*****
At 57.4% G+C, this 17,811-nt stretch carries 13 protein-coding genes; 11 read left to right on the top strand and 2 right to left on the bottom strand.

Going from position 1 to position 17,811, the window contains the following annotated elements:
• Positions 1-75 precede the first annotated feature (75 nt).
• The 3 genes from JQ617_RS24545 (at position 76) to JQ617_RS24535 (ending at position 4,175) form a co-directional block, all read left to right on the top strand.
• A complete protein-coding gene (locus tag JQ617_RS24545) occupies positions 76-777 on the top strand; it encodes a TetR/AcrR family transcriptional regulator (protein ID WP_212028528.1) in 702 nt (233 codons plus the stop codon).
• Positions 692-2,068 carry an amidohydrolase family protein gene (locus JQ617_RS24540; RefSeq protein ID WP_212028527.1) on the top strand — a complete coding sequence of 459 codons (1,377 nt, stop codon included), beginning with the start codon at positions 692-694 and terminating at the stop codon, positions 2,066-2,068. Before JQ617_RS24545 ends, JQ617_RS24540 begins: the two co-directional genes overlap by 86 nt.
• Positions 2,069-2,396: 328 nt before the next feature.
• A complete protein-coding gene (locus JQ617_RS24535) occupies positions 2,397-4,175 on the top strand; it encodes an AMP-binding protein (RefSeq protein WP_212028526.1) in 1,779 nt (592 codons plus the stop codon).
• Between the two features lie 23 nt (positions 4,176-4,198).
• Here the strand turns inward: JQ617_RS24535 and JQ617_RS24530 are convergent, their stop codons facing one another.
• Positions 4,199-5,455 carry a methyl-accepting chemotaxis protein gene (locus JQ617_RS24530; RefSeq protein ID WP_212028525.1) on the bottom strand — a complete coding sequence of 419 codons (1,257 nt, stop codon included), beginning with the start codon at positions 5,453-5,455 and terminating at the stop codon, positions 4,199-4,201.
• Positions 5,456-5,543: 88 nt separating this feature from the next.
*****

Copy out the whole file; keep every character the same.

At 57.4% G+C, this 17,811-nt stretch carries 13 protein-coding genes; 11 read left to right on the top strand and 2 right to left on the bottom strand.

Going from position 1 to position 17,811, the window contains the following annotated elements:
• Positions 1-75 precede the first annotated feature (75 nt).
• The 3 genes from JQ617_RS24545 (at position 76) to JQ617_RS24535 (ending at position 4,175) form a co-directional block, all read left to right on the top strand.
• A complete protein-coding gene (locus tag JQ617_RS24545) occupies positions 76-777 on the top strand; it encodes a TetR/AcrR family transcriptional regulator (protein ID WP_212028528.1) in 702 nt (233 codons plus the stop codon).
• Positions 692-2,068 carry an amidohydrolase family protein gene (locus JQ617_RS24540; RefSeq protein ID WP_212028527.1) on the top strand — a complete coding sequence of 459 codons (1,377 nt, stop codon included), beginning with the start codon at positions 692-694 and terminating at the stop codon, positions 2,066-2,068. Before JQ617_RS24545 ends, JQ617_RS24540 begins: the two co-directional genes overlap by 86 nt.
• Positions 2,069-2,396: 328 nt before the next feature.
• A complete protein-coding gene (locus JQ617_RS24535) occupies positions 2,397-4,175 on the top strand; it encodes an AMP-binding protein (RefSeq protein WP_212028526.1) in 1,779 nt (592 codons plus the stop codon).
• Between the two features lie 23 nt (positions 4,176-4,198).
• Here the strand turns inward: JQ617_RS24535 and JQ617_RS24530 are convergent, their stop codons facing one another.
• Positions 4,199-5,455 carry a methyl-accepting chemotaxis protein gene (locus JQ617_RS24530; RefSeq protein ID WP_212028525.1) on the bottom strand — a complete coding sequence of 419 codons (1,257 nt, stop codon included), beginning with the start codon at positions 5,453-5,455 and terminating at the stop codon, positions 4,199-4,201.
• Positions 5,456-5,543: 88 nt separating this feature from the next.